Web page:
So, I'm building an API wrapper gem that works with Spree's Product model. The API provides extensive customization of the data you send to it. I would like a user of the gem to be able to take advantage of all the customizations should they desire to. This appears to me as if I should create a migration that adds about 50 new attributes to the Product model in order to allow the user to customize these attributes for a product.

It feels awfully invasive for me to add 50 attributes to a model in which only a few may be used by any given user (it would be an edge case for someone to use most/all of them). What's the best practice for offering these attributes to the user without muddying up the main model.

My thought may have been to create another model that belongs to the Product and contains the API attributes, but this seems like it may create technical overhead.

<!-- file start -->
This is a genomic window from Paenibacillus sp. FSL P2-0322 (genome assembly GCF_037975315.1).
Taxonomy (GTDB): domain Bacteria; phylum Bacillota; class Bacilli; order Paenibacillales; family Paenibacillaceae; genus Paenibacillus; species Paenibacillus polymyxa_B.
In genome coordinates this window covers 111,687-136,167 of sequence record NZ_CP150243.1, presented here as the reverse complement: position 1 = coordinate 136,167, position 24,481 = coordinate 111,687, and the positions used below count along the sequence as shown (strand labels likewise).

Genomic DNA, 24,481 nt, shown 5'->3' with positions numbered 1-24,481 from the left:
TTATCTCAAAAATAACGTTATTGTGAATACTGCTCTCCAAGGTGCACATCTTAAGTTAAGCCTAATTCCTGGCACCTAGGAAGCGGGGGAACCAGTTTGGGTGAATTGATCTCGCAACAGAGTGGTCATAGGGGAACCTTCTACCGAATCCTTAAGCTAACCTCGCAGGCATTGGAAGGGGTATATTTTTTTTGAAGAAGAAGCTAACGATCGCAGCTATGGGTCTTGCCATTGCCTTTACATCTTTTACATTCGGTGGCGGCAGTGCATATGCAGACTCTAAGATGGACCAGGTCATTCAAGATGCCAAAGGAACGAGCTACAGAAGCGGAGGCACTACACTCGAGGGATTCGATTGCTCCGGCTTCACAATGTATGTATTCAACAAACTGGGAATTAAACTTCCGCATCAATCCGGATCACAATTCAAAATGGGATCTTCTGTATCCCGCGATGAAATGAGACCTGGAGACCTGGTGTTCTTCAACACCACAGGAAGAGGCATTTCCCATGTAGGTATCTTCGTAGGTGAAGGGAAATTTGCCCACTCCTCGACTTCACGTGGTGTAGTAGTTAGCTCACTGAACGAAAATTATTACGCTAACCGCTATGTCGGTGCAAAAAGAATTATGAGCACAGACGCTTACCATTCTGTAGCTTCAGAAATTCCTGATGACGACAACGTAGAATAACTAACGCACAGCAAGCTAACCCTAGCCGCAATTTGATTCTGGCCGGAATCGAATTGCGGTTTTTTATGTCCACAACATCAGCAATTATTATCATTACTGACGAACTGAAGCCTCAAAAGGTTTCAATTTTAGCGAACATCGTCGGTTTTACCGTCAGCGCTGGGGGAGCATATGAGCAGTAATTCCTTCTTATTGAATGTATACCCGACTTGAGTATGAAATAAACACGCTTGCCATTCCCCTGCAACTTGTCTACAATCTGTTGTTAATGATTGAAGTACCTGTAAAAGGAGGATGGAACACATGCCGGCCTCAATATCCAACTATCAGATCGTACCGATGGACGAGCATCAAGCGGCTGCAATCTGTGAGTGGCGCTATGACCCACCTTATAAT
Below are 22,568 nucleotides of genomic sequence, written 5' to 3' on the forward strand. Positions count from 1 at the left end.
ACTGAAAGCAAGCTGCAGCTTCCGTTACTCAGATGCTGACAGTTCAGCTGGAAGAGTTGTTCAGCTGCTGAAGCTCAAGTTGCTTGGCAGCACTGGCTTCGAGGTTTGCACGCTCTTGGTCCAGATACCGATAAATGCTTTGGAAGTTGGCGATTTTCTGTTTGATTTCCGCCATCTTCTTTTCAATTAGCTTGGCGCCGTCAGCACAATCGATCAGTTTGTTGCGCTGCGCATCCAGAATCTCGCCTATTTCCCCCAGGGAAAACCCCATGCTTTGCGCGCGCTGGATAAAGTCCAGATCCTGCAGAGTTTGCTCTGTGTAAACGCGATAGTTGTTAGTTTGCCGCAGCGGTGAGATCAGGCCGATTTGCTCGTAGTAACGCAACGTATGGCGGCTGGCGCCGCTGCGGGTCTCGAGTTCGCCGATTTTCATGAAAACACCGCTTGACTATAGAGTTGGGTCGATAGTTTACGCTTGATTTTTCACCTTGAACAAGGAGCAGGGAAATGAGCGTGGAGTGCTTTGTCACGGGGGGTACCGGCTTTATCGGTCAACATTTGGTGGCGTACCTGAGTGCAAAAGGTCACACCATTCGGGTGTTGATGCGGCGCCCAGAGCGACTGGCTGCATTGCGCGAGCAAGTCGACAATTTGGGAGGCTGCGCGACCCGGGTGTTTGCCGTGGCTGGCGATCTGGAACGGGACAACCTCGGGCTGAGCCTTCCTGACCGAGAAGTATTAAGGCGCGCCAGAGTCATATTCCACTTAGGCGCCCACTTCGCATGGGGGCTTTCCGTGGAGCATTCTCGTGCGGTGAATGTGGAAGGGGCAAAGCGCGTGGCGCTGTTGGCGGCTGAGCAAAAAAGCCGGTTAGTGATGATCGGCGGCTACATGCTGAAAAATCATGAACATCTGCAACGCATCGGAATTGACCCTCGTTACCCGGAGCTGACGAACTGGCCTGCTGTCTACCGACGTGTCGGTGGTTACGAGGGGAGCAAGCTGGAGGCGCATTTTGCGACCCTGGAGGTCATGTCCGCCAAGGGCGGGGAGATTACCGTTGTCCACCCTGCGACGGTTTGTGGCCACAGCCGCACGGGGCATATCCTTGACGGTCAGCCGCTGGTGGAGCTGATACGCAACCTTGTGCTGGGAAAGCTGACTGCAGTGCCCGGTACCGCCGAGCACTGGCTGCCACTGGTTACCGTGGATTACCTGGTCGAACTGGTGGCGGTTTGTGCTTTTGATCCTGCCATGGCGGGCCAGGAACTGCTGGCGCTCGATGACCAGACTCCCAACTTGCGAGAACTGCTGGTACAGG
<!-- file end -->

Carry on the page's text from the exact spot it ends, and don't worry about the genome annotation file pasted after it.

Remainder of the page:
For example:

class Spree::Product
  has_one :spree_product_api_attribute_set
  delegate :attr1, :attr2, :attr3..., to: :spree_product_api_attribute_set
  • This feels like an array, not 50 individual attributes. Could it be done with an array of attributes? Commented Jan 26, 2015 at 19:50
  • @RobertHarvey how do you mean? You mean persist a Hash?
    – Kyle Macey
    Commented Jan 26, 2015 at 19:53
  • @RobertHarvey it's certainly feasible, but since I'm using MySQL, I'll lost the ability to query by any of those attributes and will also lose ActiveRecord's built-in validations...\
    – Kyle Macey
    Commented Jan 26, 2015 at 19:54
  • Ah, I see. But are these user-defined attributes? How do you know what the validations are going to be if you don't know what the attributes are yet? Commented Jan 26, 2015 at 19:57
  • @RobertHarvey No, they're attributes that the API supports that aren't necessarily native to the engine.
    – Kyle Macey
    Commented Jan 26, 2015 at 20:19

1 Answer 1


If you use Postgres, HStore or JSON can store key values pretty easily. You can still use indexes to query the DB. If there were 50 attributes that is what I would use. Far superior to serialized fields.

Your Answer

By clicking “Post Your Answer”, you agree to our terms of service and acknowledge you have read our privacy policy.

Not the answer you're looking for? Browse other questions tagged or ask your own question.